Apatite is a group of phosphate minerals, usually referring to hydroxylapatite, fluorapatite, and chlorapatite, named for high concentrations of OH-, F-, or Cl- ions, respectively, in the crystal. The formula of the admixture of the three most common species is written as Ca5(PO4)3(OH, F, Cl), and the formulae of the individual minerals are written as Ca5(PO4)3(OH), Ca5(PO4)3F and Ca5(PO4)3Cl, respectively. Image File history File links Download high resolution version (2240x1348, 2135 KB) Summary Two crystals, 1. ... This article or section does not cite any references or sources. ... See: transparency (optics) alpha compositing GIF#Transparency transparency (overhead projector) market transparency transparency (telecommunication) transparency (computing) For X11 pseudo-transparency, see pseudo-transparency. ... In optics, transparency is the property of being transparent, or allowing light to pass. ... In mineralogy, shape and size give rise to descriptive terms applied to the typical appearance, or habit of crystals. ... A crystal system is a category of space groups, which characterize symmetry of structures in three dimensions with translational symmetry in three directions, having a discrete class of point groups. ... In crystallography, the hexagonal crystal system is one of the 7 lattice point groups. ... Cleavage, in mineralogy, is the tendency of crystalline materials to split along definite planes, creating smooth surfaces, of which there are several named types: Basal cleavage: cleavage parallel to the base of a crystal, or to the plane of the lateral axes. ... For fractures in geologic formations, see Rock fracture. ... Mohs scale of mineral hardness characterizes the scratch resistance of various minerals through the ability of a harder material to scratch a softer. ... Lustre (American English: luster) is a description of the way light interacts with the surface of a crystal, rock or mineral. ... The refractive index (or index of refraction) of a medium is a measure for how much the speed of light (or other waves such as sound waves) is reduced inside the medium. ... A calcite crystal laid upon a paper with some letters showing the double refraction Birefringence, or double refraction, is the decomposition of a ray of light into two rays (the ordinary ray and the extraordinary ray) when it passes through certain types of material, such as calcite crystals, depending on... Dispersion of a light beam in a prism. ... Pleochroism is an optical phenomenon in which grains of a rock appear to be different colors when observed at different angles,under a petrographic microscope. ... Fluorescence induced by exposure to ultraviolet light in vials containing various sized Cadmium selenide (CdSe) quantum dots. ... The streak (also called powder color) of a mineral is the color of the powder produced when it is dragged across a unweathered surface. ... Relative density (also known as specific gravity) is a measure of the density of a material. ... Wikipedia does not yet have an article with this exact name. ... Hydroxylapatite is a naturally occurring form of calcium apatite with the formula Ca5(PO4)3(OH), but is usually written Ca10(PO4)6(OH)2 to denote that the crystal unit cell comprises two molecules. ... Apatite is a group of minerals, usually referring to: hydroxylapatite, fluorapatite, and chlorapatite, named for high concentrations of OH-, F-, or Cl- ions, respectively, in the crystal lattice. ... Apatite is a group of minerals, usually referring to: hydroxylapatite, fluorapatite, and chlorapatite, named for high concentrations of OH-, F-, or Cl- ions, respectively, in the crystal lattice. ... // Hydroxyl group The term hydroxyl group is used to describe the functional group -OH when it is a substituent in an organic compound. ... General Name, Symbol, Number fluorine, F, 9 Chemical series halogens Group, Period, Block 17, 2, p Appearance Yellowish brown gas Atomic mass 18. ... General Name, Symbol, Number chlorine, Cl, 17 Chemical series halogens Group, Period, Block 17, 3, p Appearance yellowish green Standard atomic weight 35. ... An electrostatic potential map of the nitrate ion (NO3−). Areas coloured red are lower in energy than areas colored yellow An ion is an atom or group of atoms which have lost or gained one or more electrons, making them negatively or positively charged. ... Quartz crystal Synthetic bismuth hopper crystal Insulin crystals Gallium, a metal that easily forms large single crystals A huge monocrystal of potassium dihydrogen phosphate grown from solution by Saint-Gobain for the megajoule laser of CEA. In chemistry and mineralogy, a crystal is a solid in which the constituent atoms... General Name, Symbol, Number calcium, Ca, 20 Chemical series alkaline earth metals Group, Period, Block 2, 4, s Appearance silvery white Standard atomic weight 40. ... Above is a ball-and-stick model of the inorganic hydrogenphosphate anion (HPO42−). Colour coding: P (orange); O (red); H (white). ...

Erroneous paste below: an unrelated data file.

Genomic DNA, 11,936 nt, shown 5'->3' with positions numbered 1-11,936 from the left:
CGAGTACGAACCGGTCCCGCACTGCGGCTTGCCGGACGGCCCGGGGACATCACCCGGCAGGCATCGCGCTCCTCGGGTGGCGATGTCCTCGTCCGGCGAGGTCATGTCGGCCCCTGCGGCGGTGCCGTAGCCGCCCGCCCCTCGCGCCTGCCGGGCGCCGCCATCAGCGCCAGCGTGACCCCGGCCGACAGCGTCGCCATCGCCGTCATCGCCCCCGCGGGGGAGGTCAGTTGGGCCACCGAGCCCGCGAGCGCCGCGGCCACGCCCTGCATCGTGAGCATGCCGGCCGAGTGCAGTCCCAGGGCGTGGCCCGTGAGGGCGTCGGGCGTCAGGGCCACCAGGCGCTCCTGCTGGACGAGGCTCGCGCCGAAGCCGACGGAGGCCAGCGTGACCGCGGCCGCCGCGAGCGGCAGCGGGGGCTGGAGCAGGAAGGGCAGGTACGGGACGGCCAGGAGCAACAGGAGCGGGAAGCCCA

Apatite is one of few minerals that are produced and used by biological micro-environmental systems. Hydroxylapatite is the major component of tooth enamel. A relatively rare form of apatite in which most of the OH groups are absent and containing many carbonate and acid phosphate substitutions is a large component of bone material. Tooth enamel is the hardest and most highly mineralized substance of the body , and with dentin, cementum, and dental pulp is one of the four major parts of the tooth. ... Grays Anatomy illustration of a human femur. ...